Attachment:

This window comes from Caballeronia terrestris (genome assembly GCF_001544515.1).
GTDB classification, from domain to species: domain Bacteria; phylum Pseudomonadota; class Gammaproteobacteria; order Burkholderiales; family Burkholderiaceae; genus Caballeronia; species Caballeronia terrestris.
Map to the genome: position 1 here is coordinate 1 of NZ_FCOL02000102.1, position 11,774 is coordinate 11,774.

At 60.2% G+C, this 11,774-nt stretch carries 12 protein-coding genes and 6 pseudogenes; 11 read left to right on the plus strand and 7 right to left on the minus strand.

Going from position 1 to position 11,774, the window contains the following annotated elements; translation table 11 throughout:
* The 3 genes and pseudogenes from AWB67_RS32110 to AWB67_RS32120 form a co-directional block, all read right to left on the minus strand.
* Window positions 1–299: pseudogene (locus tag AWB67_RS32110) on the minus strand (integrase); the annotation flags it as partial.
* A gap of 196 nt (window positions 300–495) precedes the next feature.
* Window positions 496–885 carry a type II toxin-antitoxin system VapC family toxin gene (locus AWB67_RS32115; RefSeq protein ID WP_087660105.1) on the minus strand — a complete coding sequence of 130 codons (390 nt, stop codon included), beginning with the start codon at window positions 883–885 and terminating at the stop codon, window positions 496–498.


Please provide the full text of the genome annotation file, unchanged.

This window comes from Caballeronia terrestris (genome assembly GCF_001544515.1).
GTDB classification, from domain to species: domain Bacteria; phylum Pseudomonadota; class Gammaproteobacteria; order Burkholderiales; family Burkholderiaceae; genus Caballeronia; species Caballeronia terrestris.
Map to the genome: position 1 here is coordinate 1 of NZ_FCOL02000102.1, position 11,774 is coordinate 11,774.

At 60.2% G+C, this 11,774-nt stretch carries 12 protein-coding genes and 6 pseudogenes; 11 read left to right on the plus strand and 7 right to left on the minus strand.

Going from position 1 to position 11,774, the window contains the following annotated elements; translation table 11 throughout:
* The 3 genes and pseudogenes from AWB67_RS32110 to AWB67_RS32120 form a co-directional block, all read right to left on the minus strand.
* Window positions 1–299: pseudogene (locus tag AWB67_RS32110) on the minus strand (integrase); the annotation flags it as partial.
* A gap of 196 nt (window positions 300–495) precedes the next feature.
* Window positions 496–885 carry a type II toxin-antitoxin system VapC family toxin gene (locus AWB67_RS32115; RefSeq protein ID WP_087660105.1) on the minus strand — a complete coding sequence of 130 codons (390 nt, stop codon included), beginning with the start codon at window positions 883–885 and terminating at the stop codon, window positions 496–498.